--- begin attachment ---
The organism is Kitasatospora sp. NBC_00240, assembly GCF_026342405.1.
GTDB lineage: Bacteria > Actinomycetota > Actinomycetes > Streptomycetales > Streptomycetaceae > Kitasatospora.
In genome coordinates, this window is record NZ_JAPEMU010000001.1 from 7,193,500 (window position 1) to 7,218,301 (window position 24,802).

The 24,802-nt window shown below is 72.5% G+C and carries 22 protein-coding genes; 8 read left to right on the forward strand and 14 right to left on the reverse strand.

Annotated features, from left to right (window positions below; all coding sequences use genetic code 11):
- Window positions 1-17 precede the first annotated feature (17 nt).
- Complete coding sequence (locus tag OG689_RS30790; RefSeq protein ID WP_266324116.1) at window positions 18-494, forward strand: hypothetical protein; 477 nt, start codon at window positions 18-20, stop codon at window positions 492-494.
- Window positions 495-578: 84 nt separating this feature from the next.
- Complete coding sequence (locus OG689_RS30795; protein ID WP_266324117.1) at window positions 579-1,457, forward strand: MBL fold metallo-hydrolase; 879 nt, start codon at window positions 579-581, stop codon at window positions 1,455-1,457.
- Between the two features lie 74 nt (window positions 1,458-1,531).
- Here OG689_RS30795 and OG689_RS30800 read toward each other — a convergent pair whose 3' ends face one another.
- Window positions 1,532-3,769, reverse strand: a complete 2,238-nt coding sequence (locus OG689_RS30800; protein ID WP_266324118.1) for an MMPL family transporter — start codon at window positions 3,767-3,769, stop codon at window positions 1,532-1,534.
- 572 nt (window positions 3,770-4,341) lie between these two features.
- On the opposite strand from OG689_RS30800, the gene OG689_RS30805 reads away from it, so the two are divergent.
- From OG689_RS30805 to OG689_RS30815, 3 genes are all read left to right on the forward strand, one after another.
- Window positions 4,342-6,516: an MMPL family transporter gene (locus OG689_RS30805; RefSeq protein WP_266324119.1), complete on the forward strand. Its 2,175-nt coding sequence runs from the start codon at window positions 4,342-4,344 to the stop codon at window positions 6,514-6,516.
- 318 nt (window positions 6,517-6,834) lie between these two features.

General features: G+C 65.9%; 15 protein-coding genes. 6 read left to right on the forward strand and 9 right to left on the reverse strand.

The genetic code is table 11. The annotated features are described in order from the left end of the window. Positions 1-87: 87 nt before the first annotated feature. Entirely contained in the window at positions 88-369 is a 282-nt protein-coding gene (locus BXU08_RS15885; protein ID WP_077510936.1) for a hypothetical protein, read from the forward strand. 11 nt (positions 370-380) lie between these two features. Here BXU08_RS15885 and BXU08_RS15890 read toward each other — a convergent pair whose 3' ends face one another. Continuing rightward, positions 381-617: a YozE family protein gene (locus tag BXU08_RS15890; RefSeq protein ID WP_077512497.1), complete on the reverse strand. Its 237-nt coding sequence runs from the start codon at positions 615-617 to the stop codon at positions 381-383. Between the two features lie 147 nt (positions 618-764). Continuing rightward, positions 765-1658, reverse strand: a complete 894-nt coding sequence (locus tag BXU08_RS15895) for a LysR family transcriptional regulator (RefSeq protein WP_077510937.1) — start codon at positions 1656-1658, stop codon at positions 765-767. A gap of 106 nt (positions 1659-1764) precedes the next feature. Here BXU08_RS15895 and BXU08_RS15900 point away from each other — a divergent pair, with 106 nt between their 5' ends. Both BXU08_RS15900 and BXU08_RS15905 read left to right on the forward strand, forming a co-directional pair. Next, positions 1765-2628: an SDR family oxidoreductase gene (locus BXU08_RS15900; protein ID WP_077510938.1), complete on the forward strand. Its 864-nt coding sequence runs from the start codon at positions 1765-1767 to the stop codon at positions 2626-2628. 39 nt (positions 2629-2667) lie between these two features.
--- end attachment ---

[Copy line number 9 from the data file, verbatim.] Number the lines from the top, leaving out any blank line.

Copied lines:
- Complete coding sequence (locus OG689_RS30795; protein ID WP_266324117.1) at window positions 579-1,457, forward strand: MBL fold metallo-hydrolase; 879 nt, start codon at window positions 579-581, stop codon at window positions 1,455-1,457.